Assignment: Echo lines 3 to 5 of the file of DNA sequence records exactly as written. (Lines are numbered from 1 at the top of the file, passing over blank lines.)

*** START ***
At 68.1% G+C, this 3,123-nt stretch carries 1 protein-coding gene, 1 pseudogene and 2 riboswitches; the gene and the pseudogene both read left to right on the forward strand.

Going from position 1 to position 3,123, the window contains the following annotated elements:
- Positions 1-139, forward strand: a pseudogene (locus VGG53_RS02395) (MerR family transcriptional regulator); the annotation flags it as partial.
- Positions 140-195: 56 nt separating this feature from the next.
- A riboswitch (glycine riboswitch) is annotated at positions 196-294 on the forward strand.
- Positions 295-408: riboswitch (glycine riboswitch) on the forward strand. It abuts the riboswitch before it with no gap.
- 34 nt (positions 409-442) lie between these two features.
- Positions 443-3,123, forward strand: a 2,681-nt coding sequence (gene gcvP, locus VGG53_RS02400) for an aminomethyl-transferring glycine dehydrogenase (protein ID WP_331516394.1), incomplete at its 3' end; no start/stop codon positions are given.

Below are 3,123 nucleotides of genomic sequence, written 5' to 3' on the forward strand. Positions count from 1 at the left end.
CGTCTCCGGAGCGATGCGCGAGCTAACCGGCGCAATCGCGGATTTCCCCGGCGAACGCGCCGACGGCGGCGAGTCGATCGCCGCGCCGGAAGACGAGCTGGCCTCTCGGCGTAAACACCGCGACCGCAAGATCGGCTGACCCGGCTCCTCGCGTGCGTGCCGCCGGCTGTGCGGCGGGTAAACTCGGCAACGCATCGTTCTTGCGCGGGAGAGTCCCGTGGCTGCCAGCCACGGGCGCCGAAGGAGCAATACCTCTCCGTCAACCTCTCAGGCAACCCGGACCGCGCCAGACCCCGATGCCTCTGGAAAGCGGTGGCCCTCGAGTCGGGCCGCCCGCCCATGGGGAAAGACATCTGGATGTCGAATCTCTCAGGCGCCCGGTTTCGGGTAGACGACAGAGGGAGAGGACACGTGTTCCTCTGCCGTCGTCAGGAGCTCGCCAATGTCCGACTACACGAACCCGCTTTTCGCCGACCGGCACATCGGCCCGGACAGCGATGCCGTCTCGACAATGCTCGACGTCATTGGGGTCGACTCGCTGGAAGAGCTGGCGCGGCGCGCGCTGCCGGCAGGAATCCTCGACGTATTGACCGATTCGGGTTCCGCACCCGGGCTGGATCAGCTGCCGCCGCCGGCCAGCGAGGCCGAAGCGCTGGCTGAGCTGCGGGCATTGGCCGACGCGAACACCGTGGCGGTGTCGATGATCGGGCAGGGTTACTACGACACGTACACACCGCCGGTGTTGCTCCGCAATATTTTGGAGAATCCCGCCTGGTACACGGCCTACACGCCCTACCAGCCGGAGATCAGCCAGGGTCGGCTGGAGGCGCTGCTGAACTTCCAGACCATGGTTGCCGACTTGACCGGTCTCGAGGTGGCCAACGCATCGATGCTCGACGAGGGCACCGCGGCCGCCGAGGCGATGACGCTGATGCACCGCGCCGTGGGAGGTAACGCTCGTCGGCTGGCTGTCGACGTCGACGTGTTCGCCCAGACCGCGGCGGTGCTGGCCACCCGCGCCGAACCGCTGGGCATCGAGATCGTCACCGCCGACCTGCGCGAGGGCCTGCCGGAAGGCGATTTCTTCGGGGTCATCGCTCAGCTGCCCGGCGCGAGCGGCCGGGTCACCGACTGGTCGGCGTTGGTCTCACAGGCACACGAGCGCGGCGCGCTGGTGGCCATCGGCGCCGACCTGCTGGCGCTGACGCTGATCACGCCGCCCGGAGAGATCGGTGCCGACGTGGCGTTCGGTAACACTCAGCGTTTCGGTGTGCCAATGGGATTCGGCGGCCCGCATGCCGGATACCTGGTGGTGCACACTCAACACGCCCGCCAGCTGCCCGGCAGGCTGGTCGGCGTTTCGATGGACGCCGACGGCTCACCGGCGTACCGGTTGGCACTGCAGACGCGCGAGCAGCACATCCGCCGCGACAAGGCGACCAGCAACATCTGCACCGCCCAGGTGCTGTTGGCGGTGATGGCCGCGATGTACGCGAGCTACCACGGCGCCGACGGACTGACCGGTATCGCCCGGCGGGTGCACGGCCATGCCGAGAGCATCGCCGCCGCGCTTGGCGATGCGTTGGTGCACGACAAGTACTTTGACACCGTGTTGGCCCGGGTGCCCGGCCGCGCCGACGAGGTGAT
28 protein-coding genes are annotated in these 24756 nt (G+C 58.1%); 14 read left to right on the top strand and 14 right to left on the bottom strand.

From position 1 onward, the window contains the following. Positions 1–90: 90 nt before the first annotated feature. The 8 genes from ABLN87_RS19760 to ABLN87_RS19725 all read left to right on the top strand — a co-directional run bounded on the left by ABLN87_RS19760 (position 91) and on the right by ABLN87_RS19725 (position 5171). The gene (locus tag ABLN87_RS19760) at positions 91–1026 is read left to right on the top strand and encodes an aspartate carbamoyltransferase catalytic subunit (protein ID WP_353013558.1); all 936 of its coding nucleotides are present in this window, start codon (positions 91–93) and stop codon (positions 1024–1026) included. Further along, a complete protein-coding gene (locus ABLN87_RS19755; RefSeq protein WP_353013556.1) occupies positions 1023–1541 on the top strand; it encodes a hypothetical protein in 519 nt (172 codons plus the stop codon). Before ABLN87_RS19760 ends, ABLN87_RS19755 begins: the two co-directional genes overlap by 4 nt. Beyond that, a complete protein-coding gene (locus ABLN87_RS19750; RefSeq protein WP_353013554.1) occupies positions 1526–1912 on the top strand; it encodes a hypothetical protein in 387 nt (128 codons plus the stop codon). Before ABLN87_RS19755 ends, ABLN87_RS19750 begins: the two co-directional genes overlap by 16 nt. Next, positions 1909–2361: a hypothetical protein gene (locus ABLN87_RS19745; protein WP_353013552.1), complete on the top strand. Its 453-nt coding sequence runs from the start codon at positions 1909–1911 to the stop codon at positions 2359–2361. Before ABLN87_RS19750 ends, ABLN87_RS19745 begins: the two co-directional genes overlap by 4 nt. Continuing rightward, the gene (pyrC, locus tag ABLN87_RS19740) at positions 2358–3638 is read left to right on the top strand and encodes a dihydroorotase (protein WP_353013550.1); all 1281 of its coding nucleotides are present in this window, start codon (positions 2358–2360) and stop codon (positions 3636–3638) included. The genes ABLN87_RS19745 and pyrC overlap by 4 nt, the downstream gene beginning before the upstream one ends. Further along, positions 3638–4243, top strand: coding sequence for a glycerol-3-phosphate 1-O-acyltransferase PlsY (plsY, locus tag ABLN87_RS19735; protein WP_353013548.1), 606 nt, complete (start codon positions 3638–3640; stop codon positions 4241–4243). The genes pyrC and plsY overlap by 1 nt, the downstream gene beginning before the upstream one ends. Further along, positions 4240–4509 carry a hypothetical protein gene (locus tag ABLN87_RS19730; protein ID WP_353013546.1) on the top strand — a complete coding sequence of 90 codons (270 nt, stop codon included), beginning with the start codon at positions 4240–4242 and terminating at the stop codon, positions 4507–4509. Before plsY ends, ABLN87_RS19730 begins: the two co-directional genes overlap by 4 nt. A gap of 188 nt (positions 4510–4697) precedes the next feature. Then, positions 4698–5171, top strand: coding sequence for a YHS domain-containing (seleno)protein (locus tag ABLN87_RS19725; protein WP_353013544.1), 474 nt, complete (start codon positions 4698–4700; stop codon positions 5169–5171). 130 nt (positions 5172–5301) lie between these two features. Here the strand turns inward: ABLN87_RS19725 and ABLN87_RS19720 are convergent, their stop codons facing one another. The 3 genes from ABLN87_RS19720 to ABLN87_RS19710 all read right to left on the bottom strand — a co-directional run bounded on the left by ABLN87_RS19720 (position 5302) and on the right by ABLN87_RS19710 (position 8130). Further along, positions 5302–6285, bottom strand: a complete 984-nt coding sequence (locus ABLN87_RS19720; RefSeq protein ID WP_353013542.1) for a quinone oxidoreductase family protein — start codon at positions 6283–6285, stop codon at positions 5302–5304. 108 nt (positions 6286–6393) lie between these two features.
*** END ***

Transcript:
- Positions 1-139, forward strand: a pseudogene (locus VGG53_RS02395) (MerR family transcriptional regulator); the annotation flags it as partial.
- Positions 140-195: 56 nt separating this feature from the next.
- A riboswitch (glycine riboswitch) is annotated at positions 196-294 on the forward strand.